If you’ve ever traveled to heavily poverty-stricken parts of the world, you’ve seen first-hand how challenging it can be for people to meet the most basic of necessities, like providing their families with food and a roof over their heads. In these places, dental care may be far down the list of priorities.
Dental professionals know what is at stake when children don’t have access to care. Children experience the majority of their oral development and form good habits during their early and teen years. With dental care and education, they can achieve lifelong dental health; but in many parts of the world, dentists are few and the cost of care is beyond what children and their families can afford.
No time to lose
Without dental care, a small area of oral decay will remain untreated, growing until it becomes infected and inflamed. Chronic pain soon follows, pain that affects a child’s ability to sleep at night, eat properly, focus in school, and lead a healthy, active life. Over time, they lose their teeth, smiles, and self-esteem.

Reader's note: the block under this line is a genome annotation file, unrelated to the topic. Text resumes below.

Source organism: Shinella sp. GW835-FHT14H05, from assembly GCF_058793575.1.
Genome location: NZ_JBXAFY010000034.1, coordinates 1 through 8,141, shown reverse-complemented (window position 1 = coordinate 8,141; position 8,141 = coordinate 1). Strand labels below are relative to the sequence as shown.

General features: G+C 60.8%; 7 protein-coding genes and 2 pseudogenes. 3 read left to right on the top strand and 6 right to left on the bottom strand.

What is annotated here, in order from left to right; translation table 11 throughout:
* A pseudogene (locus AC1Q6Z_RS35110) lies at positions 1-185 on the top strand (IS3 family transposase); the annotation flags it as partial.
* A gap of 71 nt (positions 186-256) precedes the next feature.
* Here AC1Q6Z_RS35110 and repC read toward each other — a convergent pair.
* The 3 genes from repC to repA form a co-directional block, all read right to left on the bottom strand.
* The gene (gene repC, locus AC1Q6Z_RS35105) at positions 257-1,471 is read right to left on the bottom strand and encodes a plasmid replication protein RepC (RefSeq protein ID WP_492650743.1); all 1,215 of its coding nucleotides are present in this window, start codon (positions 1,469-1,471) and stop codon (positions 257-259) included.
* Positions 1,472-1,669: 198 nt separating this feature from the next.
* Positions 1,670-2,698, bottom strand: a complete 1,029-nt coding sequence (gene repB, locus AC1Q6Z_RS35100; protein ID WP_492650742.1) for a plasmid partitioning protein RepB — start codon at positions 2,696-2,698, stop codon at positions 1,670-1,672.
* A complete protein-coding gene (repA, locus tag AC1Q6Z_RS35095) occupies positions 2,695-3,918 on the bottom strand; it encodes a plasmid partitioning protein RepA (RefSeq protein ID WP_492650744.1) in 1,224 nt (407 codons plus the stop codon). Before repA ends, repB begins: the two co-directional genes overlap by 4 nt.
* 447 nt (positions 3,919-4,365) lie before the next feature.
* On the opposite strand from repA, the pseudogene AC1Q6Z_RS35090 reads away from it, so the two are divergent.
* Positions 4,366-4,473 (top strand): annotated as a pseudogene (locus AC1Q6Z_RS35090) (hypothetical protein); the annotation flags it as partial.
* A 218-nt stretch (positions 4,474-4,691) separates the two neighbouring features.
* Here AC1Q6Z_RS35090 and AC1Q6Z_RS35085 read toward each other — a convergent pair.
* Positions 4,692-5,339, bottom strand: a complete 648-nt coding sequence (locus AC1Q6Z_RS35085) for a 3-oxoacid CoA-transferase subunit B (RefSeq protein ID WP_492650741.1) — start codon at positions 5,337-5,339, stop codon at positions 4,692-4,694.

If you’ve ever asked yourself what you can do to help, the answer is, “plenty.” Participating in a dental voluntour project enables you to experience a culture through direct interaction with the local people. With these people you’ll be able to share smiles, help provide dental education, deliver care, and relieve their pain. Many who participate in these efforts — performing work that is both necessary and fulfilling — find that volunteering becomes part of their identities, part of who they are.
Bringing health, far from home
Pico Iyer once wrote, “We travel, initially, to lose ourselves; and we travel, next, to find ourselves. We travel to open our hearts and eyes and learn more about the world than our newspapers will accommodate. We travel to bring what little we can, in our ignorance and knowledge, to those parts of the globe whose riches are differently dispersed.”
If you are drawn to being part of something that will help open your heart and your eyes, to bringing more to the places you visit than your tourist dollars, and to leaving with the joy of truly connecting with people, you should explore opportunities for voluntourism. It’s truly life-changing!
Kim Troggio, Executive Director, Global Dental Relief, [email protected]